Take the 2-minute tour ×
Physics Stack Exchange is a question and answer site for active researchers, academics and students of physics. It's 100% free, no registration required.

I heard something recently in a casual discussion, but have yet to be able to confirm it: is there any evidence that the bonding angle for a water molecule, currently defined as 104.5, has been either steadily growing or shrinking since it was first observed and measured? Is there any possibility that water samples from different locales would produce different results? I am speaking strictly of water in as pure a form as possible, not water affected by impurities or physical manipulation.

share|improve this question
    
Strongly related: physics.stackexchange.com/q/21721 –  dmckee Feb 13 '13 at 22:55
add comment

2 Answers 2

No, there has been no change to the bond angle of pure water,1 nor does anyone expect to measure one. The reason is this angle is set by fundamental physical constants - things like the mass of the proton and the speed of light - albeit in a complicated way. Such things are called constants for a reason. Now there are some theories out there, a number of them a bit far-fetched, that speculate that maybe some of our constants have been evolving extremely slowly over billions of years, but certainly there has been no detected variation over the course of human scientific inquiry. Such a discovery would be huge, causing much agitation in all of physics and chemistry.

It should also be noted that the bond angle can both be calculated from theory and measured from experiment, and neither method yields exactly $104.5^\circ$. Now your theoretical calculations might improve if you make fewer simplifying assumptions than your predecessors, and your measurements might improve if you develop better apparatus and technique, but the true underlying value of the bond angle is not changing.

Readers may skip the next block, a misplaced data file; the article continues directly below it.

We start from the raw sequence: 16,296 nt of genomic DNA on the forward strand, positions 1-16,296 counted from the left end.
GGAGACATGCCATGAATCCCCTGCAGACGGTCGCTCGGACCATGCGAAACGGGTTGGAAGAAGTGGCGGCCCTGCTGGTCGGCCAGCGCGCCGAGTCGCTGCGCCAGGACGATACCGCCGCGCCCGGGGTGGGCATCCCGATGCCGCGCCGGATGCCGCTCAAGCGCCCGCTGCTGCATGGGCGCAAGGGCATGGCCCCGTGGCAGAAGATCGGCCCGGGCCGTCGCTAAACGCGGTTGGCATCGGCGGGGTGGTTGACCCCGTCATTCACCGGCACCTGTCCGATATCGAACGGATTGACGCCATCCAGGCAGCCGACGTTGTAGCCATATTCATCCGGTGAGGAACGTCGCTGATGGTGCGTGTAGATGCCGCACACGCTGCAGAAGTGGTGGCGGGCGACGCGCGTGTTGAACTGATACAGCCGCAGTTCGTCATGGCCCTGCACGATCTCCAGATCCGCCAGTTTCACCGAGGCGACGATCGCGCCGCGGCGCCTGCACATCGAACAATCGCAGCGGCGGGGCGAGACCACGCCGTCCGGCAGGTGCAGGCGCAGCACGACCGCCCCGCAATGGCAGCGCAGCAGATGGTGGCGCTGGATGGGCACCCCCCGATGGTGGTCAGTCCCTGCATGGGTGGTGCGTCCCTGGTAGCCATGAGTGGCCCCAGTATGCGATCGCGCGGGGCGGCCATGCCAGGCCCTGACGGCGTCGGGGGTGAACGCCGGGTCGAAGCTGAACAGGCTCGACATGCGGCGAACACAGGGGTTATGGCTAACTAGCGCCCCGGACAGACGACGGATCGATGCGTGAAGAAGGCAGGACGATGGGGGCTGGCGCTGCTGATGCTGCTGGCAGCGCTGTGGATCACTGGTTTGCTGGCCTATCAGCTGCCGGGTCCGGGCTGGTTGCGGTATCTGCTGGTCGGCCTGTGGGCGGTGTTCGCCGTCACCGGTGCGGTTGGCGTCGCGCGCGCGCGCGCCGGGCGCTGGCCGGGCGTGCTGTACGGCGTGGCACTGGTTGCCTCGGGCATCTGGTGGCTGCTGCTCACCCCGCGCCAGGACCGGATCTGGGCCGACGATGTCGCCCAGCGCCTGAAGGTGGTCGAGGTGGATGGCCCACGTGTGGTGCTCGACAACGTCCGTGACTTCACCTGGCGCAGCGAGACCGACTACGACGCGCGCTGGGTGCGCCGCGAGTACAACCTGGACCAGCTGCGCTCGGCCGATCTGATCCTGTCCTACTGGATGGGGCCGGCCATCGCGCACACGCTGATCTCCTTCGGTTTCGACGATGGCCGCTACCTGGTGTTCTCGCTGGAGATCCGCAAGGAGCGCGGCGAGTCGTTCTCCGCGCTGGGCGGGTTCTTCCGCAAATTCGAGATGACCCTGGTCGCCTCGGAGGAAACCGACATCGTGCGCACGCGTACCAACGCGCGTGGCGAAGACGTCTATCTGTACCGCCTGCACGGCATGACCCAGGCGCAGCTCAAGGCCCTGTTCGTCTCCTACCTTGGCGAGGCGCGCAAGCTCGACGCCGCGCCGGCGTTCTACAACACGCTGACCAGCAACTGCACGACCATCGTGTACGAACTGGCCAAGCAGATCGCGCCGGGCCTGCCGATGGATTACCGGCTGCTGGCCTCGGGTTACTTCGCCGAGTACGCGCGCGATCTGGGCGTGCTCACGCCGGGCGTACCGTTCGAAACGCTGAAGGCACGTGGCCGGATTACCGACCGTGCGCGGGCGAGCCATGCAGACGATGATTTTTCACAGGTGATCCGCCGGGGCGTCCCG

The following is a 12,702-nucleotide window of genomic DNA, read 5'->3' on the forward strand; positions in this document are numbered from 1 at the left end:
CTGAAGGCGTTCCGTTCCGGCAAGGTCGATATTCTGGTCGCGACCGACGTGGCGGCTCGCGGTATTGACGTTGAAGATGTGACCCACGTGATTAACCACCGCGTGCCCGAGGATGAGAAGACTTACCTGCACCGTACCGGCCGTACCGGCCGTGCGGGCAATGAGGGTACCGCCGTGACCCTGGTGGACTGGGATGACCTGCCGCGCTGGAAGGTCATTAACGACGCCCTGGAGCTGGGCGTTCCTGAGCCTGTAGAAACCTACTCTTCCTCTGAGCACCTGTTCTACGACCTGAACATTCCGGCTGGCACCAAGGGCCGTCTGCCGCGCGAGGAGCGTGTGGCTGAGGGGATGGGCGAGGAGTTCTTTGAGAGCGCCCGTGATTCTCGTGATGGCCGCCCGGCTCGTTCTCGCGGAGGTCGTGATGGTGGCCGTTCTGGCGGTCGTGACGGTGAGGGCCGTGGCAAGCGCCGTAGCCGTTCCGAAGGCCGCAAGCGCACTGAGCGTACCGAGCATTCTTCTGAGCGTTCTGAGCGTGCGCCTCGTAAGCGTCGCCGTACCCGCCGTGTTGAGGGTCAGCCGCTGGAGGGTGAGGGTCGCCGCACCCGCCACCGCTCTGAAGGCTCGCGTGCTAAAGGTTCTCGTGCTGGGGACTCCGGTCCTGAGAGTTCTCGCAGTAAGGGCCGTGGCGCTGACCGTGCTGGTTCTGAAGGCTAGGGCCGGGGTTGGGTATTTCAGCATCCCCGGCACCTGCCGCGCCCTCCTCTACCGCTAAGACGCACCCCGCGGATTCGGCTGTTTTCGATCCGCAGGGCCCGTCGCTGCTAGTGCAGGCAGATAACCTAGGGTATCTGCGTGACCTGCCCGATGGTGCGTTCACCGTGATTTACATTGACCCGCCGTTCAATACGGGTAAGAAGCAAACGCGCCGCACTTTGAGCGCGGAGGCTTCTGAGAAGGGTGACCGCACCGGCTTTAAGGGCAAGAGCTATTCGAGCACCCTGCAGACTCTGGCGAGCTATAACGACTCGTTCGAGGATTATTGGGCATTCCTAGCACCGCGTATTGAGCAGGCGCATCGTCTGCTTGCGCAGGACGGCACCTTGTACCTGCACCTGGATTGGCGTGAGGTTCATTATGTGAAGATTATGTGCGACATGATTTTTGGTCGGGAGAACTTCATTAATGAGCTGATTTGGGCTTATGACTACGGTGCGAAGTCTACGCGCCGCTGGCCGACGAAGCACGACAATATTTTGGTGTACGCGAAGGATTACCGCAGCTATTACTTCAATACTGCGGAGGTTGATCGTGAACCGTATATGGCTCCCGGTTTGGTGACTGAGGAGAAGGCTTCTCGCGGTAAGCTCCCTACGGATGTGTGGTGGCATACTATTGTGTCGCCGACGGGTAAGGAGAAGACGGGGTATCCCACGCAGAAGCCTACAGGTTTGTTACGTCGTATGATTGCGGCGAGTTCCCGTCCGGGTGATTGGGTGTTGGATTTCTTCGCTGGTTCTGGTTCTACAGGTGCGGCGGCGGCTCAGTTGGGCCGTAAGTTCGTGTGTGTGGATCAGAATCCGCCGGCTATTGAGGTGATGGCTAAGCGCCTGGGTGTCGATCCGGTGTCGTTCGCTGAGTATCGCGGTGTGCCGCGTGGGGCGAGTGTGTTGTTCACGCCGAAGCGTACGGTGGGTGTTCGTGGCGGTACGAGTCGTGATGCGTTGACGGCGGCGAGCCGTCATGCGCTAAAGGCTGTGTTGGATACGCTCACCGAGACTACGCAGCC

1 Defined here as oxygen-16 bonded to two atoms of hydrogen-1. Now the angle could vary with isotopic abundances, so perhaps someone was referring to changing isotopic abundances of a source of water. You might see this, for instance, in extreme climate change, since as temperatures rise the fraction of "heavy" water ($\mathrm{D}_2\mathrm{O}$, etc.) evaporated from oceans increases relative to "normal" water.

share|improve this answer
add comment

This is really just a footnote to Chris' answer, but any change in the bond angle of water would change its rotational and vibrational spectra. We can detect the spectrum of water molecules in the Orion nebula, which is 1,344 light years away, so we know the bond angle hasn't changed in the last 1,344 years.

Presumably we can detect water in more distant nebulae, but no change for a thousand years seems a fairly definitive test in this context :-)

share|improve this answer
    
And in case 1300 ly isn't enough, we can easily go out tens of millions of light years –  Chris White Mar 31 '13 at 7:10
add comment

Your Answer

 
discard

By posting your answer, you agree to the privacy policy and terms of service.

Not the answer you're looking for? Browse other questions tagged or ask your own question.